E. Elmhurst DJ brings old-time sounds home

E. Elmhurst DJ brings old-time sounds home
By Tammy Scileppi

Today’s digital age of electronic dance music gets a refreshing “dis” from a local DJ’s vintage vibe mix of funk and soul, featured in his newly released album – made with old-school, analog technology.

DJ SeanKev, often referred to as “Doctor of the Mix” is one of the few who keeps this DJ art form alive, mixing 12-inch records and 45s.

On his new album, “SeanKev 1982 Disco Funk,” which became available Nov. 26, SeanKev said he wanted to create a low fidelity sound from up tempo funk that gave the listener a feeling of being in a club during the dawning of house music.

His sound is a mix of funk, disco and soul and includes a selection of unexpected instruments like bongos and congas, SeanKev said.

The 34-year-old East Elmhurst DJ recalled spending countless hours going through records to find certain selections and coming up with new ideas on how to sequence certain parts, he said.

He says his new album reflects his strong dance culture influence — growing up on the streets of Queens in the ’80s — where, according to Sean McCauley of MondoTunes, “he was taught by masters of the old school, and he’s lovingly kept the fine urban art of wax alive.”

As a kid, SeanKev said he used to spend his lunch money buying records at stores like Disc-O-Rama, Dance Tracks, and Numbers on Junction Boulevard, and eventually, soul music became a way of life for him.

Performing regularly in Queens and other parts of the city and as far away as Japan, where he is well-known at four clubs in Osaka, he says he once DJed with Boogie Blind, a supremely talented turntablist, for a Rich Medina party at LPR Club in Greenwich Village.

Since returning from his Japan tour, SeanKev has been busy producing and mixing “some funk soul re-edits for my fans, who follow me on my live broadcasts on YouTube” (SeanKev102). And he posts regularly to his SoundCloud profile (soundcloud.com/seankev/).

McCauley said SeanKev’s new sound separates him from other current vinyl spinners, because the DJ does it just like they did in the 1980s.

“He’s not just playing great LP records from his gorgeous collection, he’s neck-deep in them. He mixes, he samples; he gets on the mic and talks to his audience,” McCauley said. “Also — and this is huge — his digital record is over two hours long, and the first 17 tracks only represent the first half hour. The last track, SeanKev’s ‘Special Album Mix,’ comprises the remaining 90 minutes. It’s a solid hour and a half of DJ SeanKev spinning the album’s material the way he would at a club or house party, along with additional material, so you can click ‘play’ and go about your business, while your personal DJ from Queens makes all the magic happen. It’s just gorgeous!”

So, how was the album made the old school way?

SeanKev said he used a synthesizer and a keyboard, along with a turntable connected to mixer and onto an analog track board. It was then recorded on a reel-to-reel tape recorder and digitalized for final process.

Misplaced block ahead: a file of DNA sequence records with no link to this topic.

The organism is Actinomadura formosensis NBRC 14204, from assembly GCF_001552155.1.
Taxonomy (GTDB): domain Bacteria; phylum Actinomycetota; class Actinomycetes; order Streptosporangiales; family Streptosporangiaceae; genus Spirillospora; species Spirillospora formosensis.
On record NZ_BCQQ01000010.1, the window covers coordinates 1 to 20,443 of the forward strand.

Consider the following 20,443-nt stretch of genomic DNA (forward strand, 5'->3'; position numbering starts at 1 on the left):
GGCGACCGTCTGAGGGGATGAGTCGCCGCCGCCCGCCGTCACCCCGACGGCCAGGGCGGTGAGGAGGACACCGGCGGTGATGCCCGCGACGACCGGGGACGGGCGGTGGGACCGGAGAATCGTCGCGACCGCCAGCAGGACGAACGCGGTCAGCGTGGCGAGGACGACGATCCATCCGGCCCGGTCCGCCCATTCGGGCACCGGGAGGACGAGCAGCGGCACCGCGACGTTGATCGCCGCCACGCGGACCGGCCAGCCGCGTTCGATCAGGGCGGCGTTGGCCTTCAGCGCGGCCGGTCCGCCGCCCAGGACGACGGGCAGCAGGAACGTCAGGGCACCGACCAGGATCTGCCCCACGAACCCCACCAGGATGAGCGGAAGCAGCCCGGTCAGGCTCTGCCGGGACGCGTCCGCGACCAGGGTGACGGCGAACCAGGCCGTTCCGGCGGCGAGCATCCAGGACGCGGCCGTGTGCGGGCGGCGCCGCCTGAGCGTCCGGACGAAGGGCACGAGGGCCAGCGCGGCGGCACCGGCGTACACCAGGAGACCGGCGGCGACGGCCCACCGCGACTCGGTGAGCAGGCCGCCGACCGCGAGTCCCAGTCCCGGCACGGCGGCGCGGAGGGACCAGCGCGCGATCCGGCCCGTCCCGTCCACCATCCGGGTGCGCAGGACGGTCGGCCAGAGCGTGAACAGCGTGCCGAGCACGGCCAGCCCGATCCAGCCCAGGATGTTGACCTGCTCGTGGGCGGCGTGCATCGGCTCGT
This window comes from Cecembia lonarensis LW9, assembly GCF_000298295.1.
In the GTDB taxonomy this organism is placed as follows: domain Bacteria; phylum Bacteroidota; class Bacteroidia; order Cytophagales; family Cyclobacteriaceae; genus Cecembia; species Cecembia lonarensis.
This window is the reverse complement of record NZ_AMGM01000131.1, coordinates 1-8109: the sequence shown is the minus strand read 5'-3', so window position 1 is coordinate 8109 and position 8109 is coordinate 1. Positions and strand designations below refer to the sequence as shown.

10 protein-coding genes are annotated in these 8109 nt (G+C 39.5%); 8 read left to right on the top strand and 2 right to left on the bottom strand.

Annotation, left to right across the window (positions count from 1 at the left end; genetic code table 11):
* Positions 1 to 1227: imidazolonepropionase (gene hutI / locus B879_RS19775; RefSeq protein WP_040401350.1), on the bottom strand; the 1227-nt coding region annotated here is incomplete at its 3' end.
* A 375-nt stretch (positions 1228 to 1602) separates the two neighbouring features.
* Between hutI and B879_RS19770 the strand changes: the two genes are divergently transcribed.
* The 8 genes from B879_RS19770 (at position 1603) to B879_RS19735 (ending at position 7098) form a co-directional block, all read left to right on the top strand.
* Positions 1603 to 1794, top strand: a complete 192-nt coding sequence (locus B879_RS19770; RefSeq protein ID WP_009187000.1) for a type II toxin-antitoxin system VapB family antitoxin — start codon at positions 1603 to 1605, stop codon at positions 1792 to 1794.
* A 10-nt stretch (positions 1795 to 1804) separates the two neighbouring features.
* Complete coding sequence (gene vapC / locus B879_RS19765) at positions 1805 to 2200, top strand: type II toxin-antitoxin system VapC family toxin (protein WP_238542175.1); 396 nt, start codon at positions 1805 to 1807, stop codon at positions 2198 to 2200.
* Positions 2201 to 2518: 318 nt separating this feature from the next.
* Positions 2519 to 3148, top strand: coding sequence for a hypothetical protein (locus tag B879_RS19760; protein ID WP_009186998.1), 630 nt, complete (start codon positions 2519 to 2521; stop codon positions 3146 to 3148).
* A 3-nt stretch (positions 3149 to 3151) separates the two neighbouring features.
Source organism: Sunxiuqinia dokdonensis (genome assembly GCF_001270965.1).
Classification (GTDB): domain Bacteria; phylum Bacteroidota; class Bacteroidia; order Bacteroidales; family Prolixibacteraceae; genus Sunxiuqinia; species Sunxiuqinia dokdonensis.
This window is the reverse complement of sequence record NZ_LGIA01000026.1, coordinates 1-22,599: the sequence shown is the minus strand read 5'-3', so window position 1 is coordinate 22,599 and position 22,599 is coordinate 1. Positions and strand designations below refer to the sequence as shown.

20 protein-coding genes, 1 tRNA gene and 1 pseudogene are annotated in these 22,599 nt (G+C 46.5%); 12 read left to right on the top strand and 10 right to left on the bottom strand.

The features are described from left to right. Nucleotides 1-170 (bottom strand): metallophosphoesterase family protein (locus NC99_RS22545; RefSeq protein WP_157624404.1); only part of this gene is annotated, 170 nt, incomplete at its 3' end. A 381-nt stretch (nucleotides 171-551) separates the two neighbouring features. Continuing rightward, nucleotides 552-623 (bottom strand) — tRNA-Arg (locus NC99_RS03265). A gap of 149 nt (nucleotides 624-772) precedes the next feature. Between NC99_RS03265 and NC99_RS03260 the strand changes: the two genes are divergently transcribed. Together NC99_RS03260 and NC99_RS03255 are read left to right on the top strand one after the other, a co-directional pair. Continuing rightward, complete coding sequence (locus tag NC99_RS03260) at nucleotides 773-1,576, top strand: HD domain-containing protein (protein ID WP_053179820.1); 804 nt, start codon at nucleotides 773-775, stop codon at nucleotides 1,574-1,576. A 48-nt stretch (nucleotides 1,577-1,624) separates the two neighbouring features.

Still known in his ‘hood as “Kev the kid who do tricks at the park,” SeanKev says growing up, he was into BMX bikes.

“I was raised in Corona, moved to East Elmhurst around 1989, and from there the foundation had been created with friends, school, and talent,” SeanKev said. “Queens was pretty rough at the time. There was a lot of poverty happening and the crime rate was unbearable. People were dying over eight ball jackets or even stepping on someone’s shoes. Police would walk around with billy clubs and .38 Revolvers. So, yeah, my experience was real.”

The popular DJ said he has always had the ear for mixing or just pairing or matching two records together in a complex way.

“My best friend from my neighborhood, we met in I.S. 145 in the sixth grade, is a scratch DJ that truly inspired me to be creative and cultivate my skills for the world to hear,” SeanKev said. “DJ Percision is known for his miraculous beat juggling skills.”

And his uncle influenced him, as well.

“He was into the whole DJ movement, collecting records and spinning on a broken receiver,” SeanKev said. “I learned about the Ultimate Breaks and Beats (a series of compilation albums) and listened to stories he would share with me coming from the Roof Top Night Club in the ’80s. A very historical moment, I must say.”

Describing himself as “married to the soul of music but single in physical form,” SeanKev says he’s working on a new album for 2014.

McCauley said, “He’s a master of his craft and deserves to go as far as music can take him.”

“SeanKev 1982” LP is available for sale and download at: iTunes, Amazon and Beatport. Find out more about him by visiting his website, www.seankev.com

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